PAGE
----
Palynology of Jurassic (Bathonian) sediments from Donbas, northeast Ukraine2018In: Palaeobiodiversity and Palaeoenvironments, ISSN 1867-1594, E-ISSN 1867-1608, Vol. 98, no 1, p. 153-164Article in journal (Refereed)
    Abstract [en]

    A palynological and sedimentological study of an outcrop succession adjacent to the village of Kamyanka within the Kharkiv region of northeast Ukraine was carried out. The successions occur within the Dnieper–Donets Basin, which hosts vast successions (> 20 km) of post mid- Devonian strata and is one of the main hydrocarbonproducing basins in Europe. Middle Jurassic sandstones, siltstones and claystones represent the sedimentary successions at the Kamyanska locality. Few palynological studies have been performed on the Jurassic of Ukraine and even fewer presented in the international literature. Thirty spore taxa and 21 pollen taxa were identified, together with taxa kept in open nomenclature (e.g. bisaccate pollen). Two palynological assemblages were identified within the Kamyanska succession (assemblages A and B) dated as Bathonian. Assemblage A is dominated by the fern spores (Cyathidites and Osmundacidites) and gymnosperm pollen produced by Cupressaceae Perinopollenites elatoides), ginkgophytes/Cycadales/Bennettitales (monosulcates) and Cheirolepidiaceae (Classopollis). Assemblage B differs in also comprising high abundances of Gleicheniidites and higher percentages of Pinuspollenites and Araucariacites compared to assemblage A. Another difference between the two units is the high relative abundance of seed fern pollen (Alisporites) in the upper part of assemblage B. The thermal alteration index (TAI) of the palynomorphs is estimated to range from 3 to 3.5, indicating a burial depth corresponding to the mature main phase of liquid petroleum and, to some extent, gas generation. Comparisons between the miospore and macrofloral assemblages show that the palynoflora and macroflora are strongly similar at broad taxonomic levels. Importantly, the miospore assemblages described here compare well with European Middle Jurassic assemblages indicating limited provincialism, with similar vegetation extending from eastern Ukraine and across most of Western Europe.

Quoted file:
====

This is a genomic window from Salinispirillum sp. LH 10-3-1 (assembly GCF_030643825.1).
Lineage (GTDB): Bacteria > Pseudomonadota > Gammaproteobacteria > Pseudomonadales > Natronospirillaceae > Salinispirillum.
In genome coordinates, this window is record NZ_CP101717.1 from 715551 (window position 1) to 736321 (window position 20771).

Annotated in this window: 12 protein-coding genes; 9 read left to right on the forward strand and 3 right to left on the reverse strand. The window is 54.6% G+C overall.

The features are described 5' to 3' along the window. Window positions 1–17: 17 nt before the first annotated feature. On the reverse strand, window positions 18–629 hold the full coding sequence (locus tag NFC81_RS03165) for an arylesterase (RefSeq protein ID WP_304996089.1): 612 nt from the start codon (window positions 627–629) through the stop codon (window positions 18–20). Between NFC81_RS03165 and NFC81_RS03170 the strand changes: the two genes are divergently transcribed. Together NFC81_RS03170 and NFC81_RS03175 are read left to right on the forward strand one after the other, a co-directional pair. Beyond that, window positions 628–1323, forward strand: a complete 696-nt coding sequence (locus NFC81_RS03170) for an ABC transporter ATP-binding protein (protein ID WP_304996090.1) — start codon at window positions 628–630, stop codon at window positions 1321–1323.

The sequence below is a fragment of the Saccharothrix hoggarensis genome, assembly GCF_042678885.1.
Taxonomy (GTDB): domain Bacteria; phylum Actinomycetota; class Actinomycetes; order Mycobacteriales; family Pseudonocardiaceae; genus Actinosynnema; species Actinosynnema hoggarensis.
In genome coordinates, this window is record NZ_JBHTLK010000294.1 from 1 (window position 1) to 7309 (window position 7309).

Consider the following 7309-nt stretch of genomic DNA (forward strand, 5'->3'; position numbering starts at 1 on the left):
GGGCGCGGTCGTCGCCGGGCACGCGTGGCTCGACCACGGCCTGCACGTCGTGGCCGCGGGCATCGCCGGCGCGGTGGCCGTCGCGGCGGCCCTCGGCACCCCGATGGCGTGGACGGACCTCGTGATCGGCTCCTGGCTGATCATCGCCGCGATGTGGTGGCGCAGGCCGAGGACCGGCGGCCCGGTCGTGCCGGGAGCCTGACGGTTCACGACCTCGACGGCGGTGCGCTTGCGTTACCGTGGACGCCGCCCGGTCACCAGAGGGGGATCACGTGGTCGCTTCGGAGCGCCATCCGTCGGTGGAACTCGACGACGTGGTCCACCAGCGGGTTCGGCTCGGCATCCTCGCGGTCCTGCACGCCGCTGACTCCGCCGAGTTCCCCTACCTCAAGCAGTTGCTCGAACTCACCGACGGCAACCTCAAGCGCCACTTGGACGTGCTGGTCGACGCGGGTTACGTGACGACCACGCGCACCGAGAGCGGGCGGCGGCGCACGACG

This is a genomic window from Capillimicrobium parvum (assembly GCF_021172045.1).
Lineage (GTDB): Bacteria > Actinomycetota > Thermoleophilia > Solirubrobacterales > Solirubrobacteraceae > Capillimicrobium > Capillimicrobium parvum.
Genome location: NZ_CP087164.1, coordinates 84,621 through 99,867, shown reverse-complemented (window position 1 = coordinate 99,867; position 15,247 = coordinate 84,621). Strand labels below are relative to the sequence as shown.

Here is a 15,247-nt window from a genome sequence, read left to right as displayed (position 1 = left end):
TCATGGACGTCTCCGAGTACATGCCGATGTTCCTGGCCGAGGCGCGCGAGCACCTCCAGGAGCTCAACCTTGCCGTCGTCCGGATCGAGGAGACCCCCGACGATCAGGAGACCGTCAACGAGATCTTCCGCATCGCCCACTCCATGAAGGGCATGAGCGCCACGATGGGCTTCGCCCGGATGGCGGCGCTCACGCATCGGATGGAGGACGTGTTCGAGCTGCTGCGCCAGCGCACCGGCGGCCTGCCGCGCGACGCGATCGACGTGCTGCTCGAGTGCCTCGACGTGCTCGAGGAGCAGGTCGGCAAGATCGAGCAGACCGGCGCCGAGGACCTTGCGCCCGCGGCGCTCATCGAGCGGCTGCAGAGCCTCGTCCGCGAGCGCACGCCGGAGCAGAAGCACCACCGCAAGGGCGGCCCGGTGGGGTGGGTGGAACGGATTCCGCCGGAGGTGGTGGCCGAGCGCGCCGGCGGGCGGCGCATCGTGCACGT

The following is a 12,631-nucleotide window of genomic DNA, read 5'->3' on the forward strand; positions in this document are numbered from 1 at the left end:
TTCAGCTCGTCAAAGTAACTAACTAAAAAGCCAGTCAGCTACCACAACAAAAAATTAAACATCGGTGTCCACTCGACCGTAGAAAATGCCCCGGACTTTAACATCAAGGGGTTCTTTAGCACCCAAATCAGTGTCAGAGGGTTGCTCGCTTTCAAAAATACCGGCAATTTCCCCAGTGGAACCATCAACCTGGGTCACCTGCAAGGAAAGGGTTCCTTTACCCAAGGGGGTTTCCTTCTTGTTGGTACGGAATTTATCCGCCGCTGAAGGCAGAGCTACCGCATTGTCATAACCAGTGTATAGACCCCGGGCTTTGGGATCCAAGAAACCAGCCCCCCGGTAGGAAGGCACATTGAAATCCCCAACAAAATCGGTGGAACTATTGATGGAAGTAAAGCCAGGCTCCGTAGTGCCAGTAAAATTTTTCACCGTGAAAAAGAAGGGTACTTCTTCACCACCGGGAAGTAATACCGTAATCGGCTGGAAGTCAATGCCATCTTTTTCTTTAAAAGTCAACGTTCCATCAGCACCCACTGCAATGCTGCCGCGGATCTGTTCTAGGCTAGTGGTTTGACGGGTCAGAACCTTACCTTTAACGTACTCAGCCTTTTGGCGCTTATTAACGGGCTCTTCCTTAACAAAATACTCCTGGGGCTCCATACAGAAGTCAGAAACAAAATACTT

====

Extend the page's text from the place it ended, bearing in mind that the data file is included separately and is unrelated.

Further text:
• 8.
    Slater, Sam M
    et al.
    Swedish Museum of Natural History, Department of Paleobiology.
    Kustatscher, Evelyn
    Museum of Nature South Tyrol, Bindergasse/via Bottai 1, 39100 Bozen/Bolzano, Italy.
    Vajda, Vivi
    Swedish Museum of Natural History, Department of Paleobiology. Department of Geology, Lund University, Sweden.
    An introduction to Jurassic biodiversity and terrestrial environments2018In: Palaeobiodiversity and Palaeoenvironments, ISSN 1867-1594, E-ISSN 1867-1608, Vol. 98, p. 1-5Article in journal (Refereed)